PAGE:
It is often suggested that America is a vastly less compassionate society than most other Western nations, because it embraces a more capitalist economic system. Whether less government intervention suggests less compassion is itself debatable, but also dubious are myths that contribute to the notion that America is ruthlessly and uniquely capitalist when compared to other Western countries.
Myth: Government in the United States spends significantly less than government in other countries
Fact: The amount that governments tax and spend is perhaps the most telling measure of a country’s public policy. In 2006, all levels of government in the US spent 36% of the national income. The equivalent figure in the UK was 40%. This is a reasonable difference, but one that shrinks when one considers spending per person. At that time US government spending averaged $15,462 per person. Using today’s exchange rate (which probably understates the dollar in the long term), the UK amount is equivalent to $16,488. So the gap in share of gross domestic product is not great, and taking into account the higher GDP per capita of the US, American government at all levels spends roughly the same per person as the UK government.
Myth: Americans pay particularly low taxes
Fact: The complexity of the American tax system and its division of federal, state, and municipal taxes that are incident on income, sales, and death means that while the tax rates considered individually may appear especially low, the total tax burden is not. The above on spending largely proves this point as the government spending must be coming from somewhere. However it is also possible to find tax rates in the US which are higher than those elsewhere. Perhaps the most striking is the company tax rate which, at 39%, is higher than the equivalent in all Scandinavian countries and most of the OECD.
Myth: Americans are on their own for healthcare whereas others enjoy generous government benefits
Fact: Another common perception of the United States is that there is no public healthcare expenditure and citizens receive only the expenditure that they, their employer, or their family can afford. The statistically forcefully rebut this claim. According to the OECD, Canada’s and the United States’ governments both spend 6.9% of GDP on healthcare, more than the OECD average of 6.4%. As with the previous section, the greater GDP per capita of the United States means that these GDP percentage figures understate US public spending.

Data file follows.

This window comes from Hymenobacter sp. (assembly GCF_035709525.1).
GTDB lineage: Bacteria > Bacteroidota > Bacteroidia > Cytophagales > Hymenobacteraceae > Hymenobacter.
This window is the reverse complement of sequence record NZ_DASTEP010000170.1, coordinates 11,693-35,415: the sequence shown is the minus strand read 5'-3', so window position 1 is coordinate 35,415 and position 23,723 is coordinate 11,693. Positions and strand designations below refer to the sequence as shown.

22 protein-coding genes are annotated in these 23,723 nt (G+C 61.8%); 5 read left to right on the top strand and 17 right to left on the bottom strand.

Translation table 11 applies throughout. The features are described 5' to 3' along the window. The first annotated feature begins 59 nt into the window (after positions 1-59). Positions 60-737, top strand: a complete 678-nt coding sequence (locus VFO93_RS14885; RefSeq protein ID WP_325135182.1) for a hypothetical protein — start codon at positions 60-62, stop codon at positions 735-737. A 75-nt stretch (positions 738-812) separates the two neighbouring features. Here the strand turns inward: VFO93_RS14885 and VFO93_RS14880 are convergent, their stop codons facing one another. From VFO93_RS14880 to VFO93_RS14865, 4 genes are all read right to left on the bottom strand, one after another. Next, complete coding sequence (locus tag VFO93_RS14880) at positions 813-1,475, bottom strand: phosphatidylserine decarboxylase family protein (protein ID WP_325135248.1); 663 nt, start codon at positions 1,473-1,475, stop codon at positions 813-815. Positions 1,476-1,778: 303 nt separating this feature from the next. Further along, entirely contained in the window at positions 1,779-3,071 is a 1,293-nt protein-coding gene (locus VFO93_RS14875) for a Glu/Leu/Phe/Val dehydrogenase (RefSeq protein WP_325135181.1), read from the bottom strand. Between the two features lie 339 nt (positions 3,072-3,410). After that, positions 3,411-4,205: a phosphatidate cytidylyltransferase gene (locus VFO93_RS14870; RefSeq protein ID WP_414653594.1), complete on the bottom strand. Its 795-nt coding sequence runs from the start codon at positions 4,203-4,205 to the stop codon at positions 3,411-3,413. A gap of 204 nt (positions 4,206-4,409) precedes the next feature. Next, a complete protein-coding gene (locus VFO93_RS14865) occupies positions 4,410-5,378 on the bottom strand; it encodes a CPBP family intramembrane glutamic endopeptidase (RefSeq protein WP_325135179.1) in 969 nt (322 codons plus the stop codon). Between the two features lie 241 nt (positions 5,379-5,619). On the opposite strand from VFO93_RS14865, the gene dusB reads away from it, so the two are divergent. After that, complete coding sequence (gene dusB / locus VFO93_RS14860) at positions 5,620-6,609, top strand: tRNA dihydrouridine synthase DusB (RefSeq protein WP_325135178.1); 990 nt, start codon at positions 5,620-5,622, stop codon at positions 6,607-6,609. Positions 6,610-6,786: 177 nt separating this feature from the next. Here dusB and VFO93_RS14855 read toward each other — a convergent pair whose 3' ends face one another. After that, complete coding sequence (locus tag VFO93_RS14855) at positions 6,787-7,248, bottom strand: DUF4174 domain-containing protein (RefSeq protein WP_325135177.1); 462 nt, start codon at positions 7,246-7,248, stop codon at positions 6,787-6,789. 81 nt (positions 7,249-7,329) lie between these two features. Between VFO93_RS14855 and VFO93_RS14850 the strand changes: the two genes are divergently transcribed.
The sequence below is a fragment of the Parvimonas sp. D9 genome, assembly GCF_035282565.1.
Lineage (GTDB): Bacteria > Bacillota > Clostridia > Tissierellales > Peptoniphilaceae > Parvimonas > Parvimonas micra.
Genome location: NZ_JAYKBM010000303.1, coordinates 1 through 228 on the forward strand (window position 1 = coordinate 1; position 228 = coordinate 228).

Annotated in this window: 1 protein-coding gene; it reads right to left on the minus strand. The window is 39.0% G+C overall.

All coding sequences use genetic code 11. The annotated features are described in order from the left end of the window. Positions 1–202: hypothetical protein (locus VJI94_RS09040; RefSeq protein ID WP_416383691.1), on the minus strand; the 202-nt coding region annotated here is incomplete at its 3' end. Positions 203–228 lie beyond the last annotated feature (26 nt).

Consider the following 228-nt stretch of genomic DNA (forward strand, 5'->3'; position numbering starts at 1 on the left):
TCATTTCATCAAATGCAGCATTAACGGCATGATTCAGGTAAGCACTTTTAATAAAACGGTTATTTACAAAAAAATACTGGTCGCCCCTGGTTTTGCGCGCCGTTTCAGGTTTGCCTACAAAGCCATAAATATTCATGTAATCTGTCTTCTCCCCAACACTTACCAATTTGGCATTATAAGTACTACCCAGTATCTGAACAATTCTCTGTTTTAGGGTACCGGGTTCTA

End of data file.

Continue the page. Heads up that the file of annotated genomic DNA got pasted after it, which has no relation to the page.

Myth: The American economy is laissez-faire and unregulated
Fact: In reality the United States economy is as highly regulated or, depending on your perspective, unregulated, as most Western nations. The Economic Freedom of the World Index, which seeks each year to quantify the levels of economic freedom enjoyed by citizens of each country. The US comes in 5th alongside the United Kingdom and Canada, eight basis points behind frontrunner Hong Kong. Within the same eight basis point range but below the US come a further 25 nations including most of Europe. Significantly, the weakest factor making up the US score by far came from the measures of business regulation.
Myth: America does not have a welfare state
The United States has had its fair share of welfare state initiatives. The ‘New Deal,’ ‘Great Society’ and the ‘War on Poverty’ were all welfare state initiatives that have become part of the American lexicon. Today, spending on social programs amounts to 16% of GDP. This is significantly less than countries in Northern and Western Europe, but comparable to Canada and Australia, countries with big welfare state reputations. Once again, higher GDP per capita figures in the USA mean that these figures under-represent the actual amount spent on the average person.
Myth: American workers are without the kinds of labour law protections enjoyed by others
Fact:Labour laws in the United States vary from state to state, but the level of compulsory unionism surprises most outsiders. The big labour law issue in the United States is actually so-called ‘right to work’ laws. These laws, passed at state level, mean that an employee is not obliged to join or pay fees to a union, should one exist in his or her workplace. Currently, 22 states, mainly in the South and Central regions of the United States have right to work laws. For better or worse, compulsory unionism is the norm in the majority of the 50 states.
Whatever ones attitude to free market capitalism and limited government, it is inaccurate to believe that the United States is massively different from the rest of the western world in these respects. For better or for worse, American public policy is in the most important respects little different from that of the rest of the OECD.
government spending figures in this section from www.usgovernmentspending.com and www.ukpublicspending.com
 1.91USD/GBP as at 10 August 2008 from www.xe.com
 Mitchell, D, What can the United States Learn from the Nordic Model? Cato Institute, 2007, p.15, at http://www.cato.org/pubs/pas/pa-603.pdf
 OECD Factbook 2008 accessed at http://stats.oecd.org/WBOS/Index.aspx?DatasetCode=CSP2008
 Economic Freedom of the World 2007 Annual Report, Chapter 1 at http://www.freetheworld.com/2007/1EFW2007ch1.pdf
Economic Freedom of the World 2007 Annual Report, Chapter 3, at http://www.freetheworld.com/2007/3EFW2007ch3.pdf
 OECD Factbook 2008, accessed at: http://stats.oecd.org/WBOS/Index.aspx?DatasetCode=CSP2008